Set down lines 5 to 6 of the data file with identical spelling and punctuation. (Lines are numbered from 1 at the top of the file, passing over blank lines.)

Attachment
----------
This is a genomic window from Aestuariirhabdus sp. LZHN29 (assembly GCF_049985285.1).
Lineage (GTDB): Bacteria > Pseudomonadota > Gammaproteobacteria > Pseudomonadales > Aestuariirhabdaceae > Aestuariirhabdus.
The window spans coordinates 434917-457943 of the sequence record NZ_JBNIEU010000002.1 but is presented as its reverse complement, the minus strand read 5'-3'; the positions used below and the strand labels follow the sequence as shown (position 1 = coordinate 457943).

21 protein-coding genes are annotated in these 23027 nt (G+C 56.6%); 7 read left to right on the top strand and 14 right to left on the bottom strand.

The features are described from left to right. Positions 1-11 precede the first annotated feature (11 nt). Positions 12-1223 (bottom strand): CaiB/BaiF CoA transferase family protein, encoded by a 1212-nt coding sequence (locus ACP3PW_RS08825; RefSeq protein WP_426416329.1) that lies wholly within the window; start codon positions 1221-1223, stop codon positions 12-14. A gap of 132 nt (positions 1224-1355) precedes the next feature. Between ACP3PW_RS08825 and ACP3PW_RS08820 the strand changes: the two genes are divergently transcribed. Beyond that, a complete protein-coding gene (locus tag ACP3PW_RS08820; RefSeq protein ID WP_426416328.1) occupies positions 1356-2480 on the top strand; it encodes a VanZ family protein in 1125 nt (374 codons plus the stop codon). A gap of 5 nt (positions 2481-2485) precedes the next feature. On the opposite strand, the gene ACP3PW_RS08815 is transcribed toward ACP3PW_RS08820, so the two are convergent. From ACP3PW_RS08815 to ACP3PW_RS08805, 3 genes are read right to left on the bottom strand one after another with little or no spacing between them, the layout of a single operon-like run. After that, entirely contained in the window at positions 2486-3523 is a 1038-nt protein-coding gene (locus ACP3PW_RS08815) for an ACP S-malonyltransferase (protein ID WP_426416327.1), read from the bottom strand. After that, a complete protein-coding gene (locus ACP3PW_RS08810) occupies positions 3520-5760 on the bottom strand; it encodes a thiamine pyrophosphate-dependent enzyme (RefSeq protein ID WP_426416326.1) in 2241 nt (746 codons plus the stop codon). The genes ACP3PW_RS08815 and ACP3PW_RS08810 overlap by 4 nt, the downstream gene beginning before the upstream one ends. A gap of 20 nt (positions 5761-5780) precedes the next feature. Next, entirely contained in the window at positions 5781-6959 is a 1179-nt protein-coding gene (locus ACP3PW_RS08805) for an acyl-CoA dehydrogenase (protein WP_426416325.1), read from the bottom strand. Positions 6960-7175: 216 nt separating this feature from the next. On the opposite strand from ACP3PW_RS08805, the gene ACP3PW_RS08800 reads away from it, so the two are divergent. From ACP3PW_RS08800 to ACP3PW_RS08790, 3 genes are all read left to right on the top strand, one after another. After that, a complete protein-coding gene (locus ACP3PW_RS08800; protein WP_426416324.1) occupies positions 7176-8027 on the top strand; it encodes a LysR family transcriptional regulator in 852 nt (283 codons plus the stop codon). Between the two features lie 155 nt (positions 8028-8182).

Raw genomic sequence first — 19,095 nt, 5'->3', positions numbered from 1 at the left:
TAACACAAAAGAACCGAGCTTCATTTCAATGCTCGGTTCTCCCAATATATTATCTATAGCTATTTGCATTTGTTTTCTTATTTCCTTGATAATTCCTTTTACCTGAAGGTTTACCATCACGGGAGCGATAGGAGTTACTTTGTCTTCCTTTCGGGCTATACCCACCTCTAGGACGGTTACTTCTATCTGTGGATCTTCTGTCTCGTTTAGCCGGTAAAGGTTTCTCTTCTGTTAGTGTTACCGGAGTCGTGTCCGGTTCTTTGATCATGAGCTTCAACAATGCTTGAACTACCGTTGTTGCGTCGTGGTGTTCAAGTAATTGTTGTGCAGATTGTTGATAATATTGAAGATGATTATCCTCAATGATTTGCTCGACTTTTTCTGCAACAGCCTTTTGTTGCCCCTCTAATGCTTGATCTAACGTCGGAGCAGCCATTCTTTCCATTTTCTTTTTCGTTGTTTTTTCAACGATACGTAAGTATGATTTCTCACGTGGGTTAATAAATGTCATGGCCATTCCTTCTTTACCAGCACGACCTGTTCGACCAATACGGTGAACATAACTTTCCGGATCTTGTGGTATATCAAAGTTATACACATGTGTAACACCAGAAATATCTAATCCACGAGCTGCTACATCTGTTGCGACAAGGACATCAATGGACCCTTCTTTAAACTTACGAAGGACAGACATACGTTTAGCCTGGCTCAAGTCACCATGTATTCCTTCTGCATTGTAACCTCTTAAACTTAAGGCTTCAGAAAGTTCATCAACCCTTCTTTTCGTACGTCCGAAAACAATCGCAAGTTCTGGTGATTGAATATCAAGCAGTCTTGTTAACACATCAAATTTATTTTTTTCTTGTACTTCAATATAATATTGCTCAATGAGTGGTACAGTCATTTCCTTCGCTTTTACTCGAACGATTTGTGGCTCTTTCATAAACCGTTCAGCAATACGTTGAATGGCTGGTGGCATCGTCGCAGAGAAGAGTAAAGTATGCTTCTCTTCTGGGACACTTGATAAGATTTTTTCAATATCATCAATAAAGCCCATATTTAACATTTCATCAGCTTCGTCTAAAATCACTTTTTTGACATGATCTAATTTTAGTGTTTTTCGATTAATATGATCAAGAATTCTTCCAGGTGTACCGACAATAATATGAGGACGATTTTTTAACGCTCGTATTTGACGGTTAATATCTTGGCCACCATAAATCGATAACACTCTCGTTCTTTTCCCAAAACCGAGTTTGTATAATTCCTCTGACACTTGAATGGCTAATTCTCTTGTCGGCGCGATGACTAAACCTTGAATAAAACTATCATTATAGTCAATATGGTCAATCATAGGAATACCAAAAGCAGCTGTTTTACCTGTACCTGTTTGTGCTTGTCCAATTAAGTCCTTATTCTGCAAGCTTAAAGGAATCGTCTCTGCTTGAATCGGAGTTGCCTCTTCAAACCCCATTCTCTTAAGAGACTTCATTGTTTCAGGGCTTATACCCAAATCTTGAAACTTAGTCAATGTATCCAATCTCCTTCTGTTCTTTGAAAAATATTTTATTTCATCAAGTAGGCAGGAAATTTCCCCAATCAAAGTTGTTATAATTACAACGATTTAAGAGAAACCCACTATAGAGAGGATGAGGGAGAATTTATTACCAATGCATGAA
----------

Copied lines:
The features are described from left to right. Positions 1-11 precede the first annotated feature (11 nt). Positions 12-1223 (bottom strand): CaiB/BaiF CoA transferase family protein, encoded by a 1212-nt coding sequence (locus ACP3PW_RS08825; RefSeq protein WP_426416329.1) that lies wholly within the window; start codon positions 1221-1223, stop codon positions 12-14. A gap of 132 nt (positions 1224-1355) precedes the next feature. Between ACP3PW_RS08825 and ACP3PW_RS08820 the strand changes: the two genes are divergently transcribed. Beyond that, a complete protein-coding gene (locus tag ACP3PW_RS08820; RefSeq protein ID WP_426416328.1) occupies positions 1356-2480 on the top strand; it encodes a VanZ family protein in 1125 nt (374 codons plus the stop codon). A gap of 5 nt (positions 2481-2485) precedes the next feature. On the opposite strand, the gene ACP3PW_RS08815 is transcribed toward ACP3PW_RS08820, so the two are convergent. From ACP3PW_RS08815 to ACP3PW_RS08805, 3 genes are read right to left on the bottom strand one after another with little or no spacing between them, the layout of a single operon-like run. After that, entirely contained in the window at positions 2486-3523 is a 1038-nt protein-coding gene (locus ACP3PW_RS08815) for an ACP S-malonyltransferase (protein ID WP_426416327.1), read from the bottom strand. After that, a complete protein-coding gene (locus ACP3PW_RS08810) occupies positions 3520-5760 on the bottom strand; it encodes a thiamine pyrophosphate-dependent enzyme (RefSeq protein ID WP_426416326.1) in 2241 nt (746 codons plus the stop codon). The genes ACP3PW_RS08815 and ACP3PW_RS08810 overlap by 4 nt, the downstream gene beginning before the upstream one ends. A gap of 20 nt (positions 5761-5780) precedes the next feature. Next, entirely contained in the window at positions 5781-6959 is a 1179-nt protein-coding gene (locus ACP3PW_RS08805) for an acyl-CoA dehydrogenase (protein WP_426416325.1), read from the bottom strand. Positions 6960-7175: 216 nt separating this feature from the next. On the opposite strand from ACP3PW_RS08805, the gene ACP3PW_RS08800 reads away from it, so the two are divergent. From ACP3PW_RS08800 to ACP3PW_RS08790, 3 genes are all read left to right on the top strand, one after another. After that, a complete protein-coding gene (locus ACP3PW_RS08800; protein WP_426416324.1) occupies positions 7176-8027 on the top strand; it encodes a LysR family transcriptional regulator in 852 nt (283 codons plus the stop codon). Between the two features lie 155 nt (positions 8028-8182).

Raw genomic sequence first — 19,095 nt, 5'->3', positions numbered from 1 at the left: